People who have lost or are missing multiple teeth whether from periodontal (gum) disease, tooth decay or injury, face unwanted changes over a period of time. These challenges include aesthetic difficulties if front teeth are missing and chewing difficulty if back teeth are missing. Neighbouring teeth and teeth in the opposite jaw may drift in to the space where the teeth are missing.
These considerations lead to further compromise in the remaining dentition and may also lead to further tooth loss. The most serious of these problems is the loss of underlying jaw bone, for without the support of this foundation dental treatment becomes compromised.
Treatments for Patients with Multiple Missing Teeth
Removable Partial Denture (Partial)
A removable partial denture is a prosthesis that replaces missing gum tissue and teeth. It is made of metal and acrylic.
- Lower cost
- Teeth are stabilized from drift and movement
- Treatment time is relatively short
- The prosthesis may be visible when smiling
- Low risk of tooth decay
- Gum tissue irritation and bone resorption where prosthesis rests
Fixed Partial Denture (Bridge)
A fixed partial denture is also commonly referred to as a bridge. The prosthesis is made of metal or metal and porcelain.This procedure involves preparing or reshaping the teeth on either side of the missing teeth. The prosthesis is then cemented over the prepared teeth. An advantage of this technique is that it is relatively expedient. The bridge will stabilize the bite and prevent movement of the opposing teeth. A bridge is aesthetically pleasing and functions well.
- Relatively expedient
- Stabilized bite and prevention of movement to the opposing teeth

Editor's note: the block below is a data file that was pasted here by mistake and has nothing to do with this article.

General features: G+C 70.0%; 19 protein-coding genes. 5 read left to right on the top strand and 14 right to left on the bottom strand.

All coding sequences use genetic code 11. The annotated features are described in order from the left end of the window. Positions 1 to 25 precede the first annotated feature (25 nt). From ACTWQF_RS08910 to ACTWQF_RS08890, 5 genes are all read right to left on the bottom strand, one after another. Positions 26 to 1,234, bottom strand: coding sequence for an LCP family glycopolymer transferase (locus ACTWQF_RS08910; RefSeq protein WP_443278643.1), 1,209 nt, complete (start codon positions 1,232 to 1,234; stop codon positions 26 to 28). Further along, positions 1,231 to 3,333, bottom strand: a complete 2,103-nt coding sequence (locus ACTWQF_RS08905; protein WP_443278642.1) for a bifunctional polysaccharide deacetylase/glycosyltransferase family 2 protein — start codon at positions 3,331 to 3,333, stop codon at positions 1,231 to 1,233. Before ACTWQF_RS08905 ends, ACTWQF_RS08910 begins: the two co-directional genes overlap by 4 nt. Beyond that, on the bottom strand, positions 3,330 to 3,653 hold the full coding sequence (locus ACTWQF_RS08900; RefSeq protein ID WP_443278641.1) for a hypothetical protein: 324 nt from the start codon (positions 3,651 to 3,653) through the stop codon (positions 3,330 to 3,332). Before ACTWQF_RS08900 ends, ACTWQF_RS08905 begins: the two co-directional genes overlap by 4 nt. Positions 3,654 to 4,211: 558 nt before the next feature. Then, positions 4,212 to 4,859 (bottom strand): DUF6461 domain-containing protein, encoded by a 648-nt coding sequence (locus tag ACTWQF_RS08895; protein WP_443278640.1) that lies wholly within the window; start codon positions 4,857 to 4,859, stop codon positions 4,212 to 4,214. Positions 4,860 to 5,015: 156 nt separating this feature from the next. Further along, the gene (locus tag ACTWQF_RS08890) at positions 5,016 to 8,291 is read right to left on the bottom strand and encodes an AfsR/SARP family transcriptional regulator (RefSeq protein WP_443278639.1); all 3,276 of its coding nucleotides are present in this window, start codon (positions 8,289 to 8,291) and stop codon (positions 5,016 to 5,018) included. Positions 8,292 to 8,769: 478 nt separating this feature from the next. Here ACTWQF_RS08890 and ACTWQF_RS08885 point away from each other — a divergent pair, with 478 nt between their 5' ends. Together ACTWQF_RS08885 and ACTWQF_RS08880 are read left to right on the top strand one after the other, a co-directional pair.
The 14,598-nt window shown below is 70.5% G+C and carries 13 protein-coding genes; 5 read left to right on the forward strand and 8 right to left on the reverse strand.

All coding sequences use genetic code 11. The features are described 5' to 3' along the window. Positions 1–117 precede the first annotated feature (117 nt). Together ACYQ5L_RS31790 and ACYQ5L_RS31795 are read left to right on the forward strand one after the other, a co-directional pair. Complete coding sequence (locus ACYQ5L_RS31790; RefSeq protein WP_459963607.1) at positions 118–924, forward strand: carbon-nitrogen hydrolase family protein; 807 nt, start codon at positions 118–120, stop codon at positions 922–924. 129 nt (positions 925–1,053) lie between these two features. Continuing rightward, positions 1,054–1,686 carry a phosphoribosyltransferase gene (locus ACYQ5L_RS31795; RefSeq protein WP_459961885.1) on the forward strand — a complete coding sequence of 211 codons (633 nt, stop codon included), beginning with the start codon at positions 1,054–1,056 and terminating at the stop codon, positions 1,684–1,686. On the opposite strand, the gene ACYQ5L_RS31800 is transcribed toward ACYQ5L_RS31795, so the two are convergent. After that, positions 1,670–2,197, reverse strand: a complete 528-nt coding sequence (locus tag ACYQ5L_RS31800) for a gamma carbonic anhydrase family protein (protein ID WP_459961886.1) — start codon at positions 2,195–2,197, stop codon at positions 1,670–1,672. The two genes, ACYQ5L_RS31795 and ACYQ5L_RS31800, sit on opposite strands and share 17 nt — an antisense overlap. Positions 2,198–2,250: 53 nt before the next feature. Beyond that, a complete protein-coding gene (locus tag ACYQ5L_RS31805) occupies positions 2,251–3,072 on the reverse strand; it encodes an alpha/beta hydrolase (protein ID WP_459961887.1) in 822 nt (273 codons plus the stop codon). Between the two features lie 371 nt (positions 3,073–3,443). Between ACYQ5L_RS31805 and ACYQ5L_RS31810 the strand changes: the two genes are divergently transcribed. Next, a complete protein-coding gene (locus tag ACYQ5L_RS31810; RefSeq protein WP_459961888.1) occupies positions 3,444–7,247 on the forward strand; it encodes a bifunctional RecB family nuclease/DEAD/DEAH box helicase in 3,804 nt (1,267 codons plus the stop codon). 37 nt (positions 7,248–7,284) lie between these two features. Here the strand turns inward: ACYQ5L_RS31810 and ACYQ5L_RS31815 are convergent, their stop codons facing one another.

- Aesthetically pleasing and functions well
- Good teeth have to be cut or ground down
- Two or more teeth are used to support a number of missing teeth
- There is the risk of nerve damage to the teeth being ground down
- Future decay could occur around the supporting teeth
- Future decay could start on the neighbouring teeth
- Porcelain could fracture
- Limited life span
Implant Supported Fixed Partial Denture (Implant Bridge)
An implant supported bridge replaces missing teeth. It is held in place by two or more implants that are anchored in the jawbone.
- No preparation or reshaping of the remaining teeth is required
- Reduces the risk of decay
- No tooth nerve-damage
- No gum tissue irritation to the remaining teeth
- Helps support the underlying bone and greatly reduces bone loss (melting away)
- Can be phased in to make it more affordable
- Natural biting and chewing capacity is restored
- The integrity of the facial structures is maintained
- They look feel and function like natural teeth
- They are much more comfortable and stable than partial dentures
- Initial more expensive than other options
- The teeth may suffer the same unwanted complications as with conventional treatment since the materials are same.
- Requires a simple surgical procedure if done expediently at the time of tooth loss or shortly after.
Studies have shown that implants placed more than 25 years ago have had a 90% success rate. Implants supporting multiple missing teeth have shown similar success rates. Unfortunately patients do not complain of functional and cosmetic problems initially because these changes occur very slowly.
The three common treatment options are:
- Traditional Tooth Supported Bridge
- A Removable Partial Denture
- Implant Supported Bridge
A removable prosthesis, such as a partial denture, actually accelerates the bone resorption process, resulting in more rapid bone deterioration. In addition, the clasps which hold the partial denture in place put extreme pressure on the natural teeth they hook onto, loosening them and in many cases, eventually leading to the loss of those teeth.
Most patients with partial dentures state that they are uncomfortable and that they rarely wear them.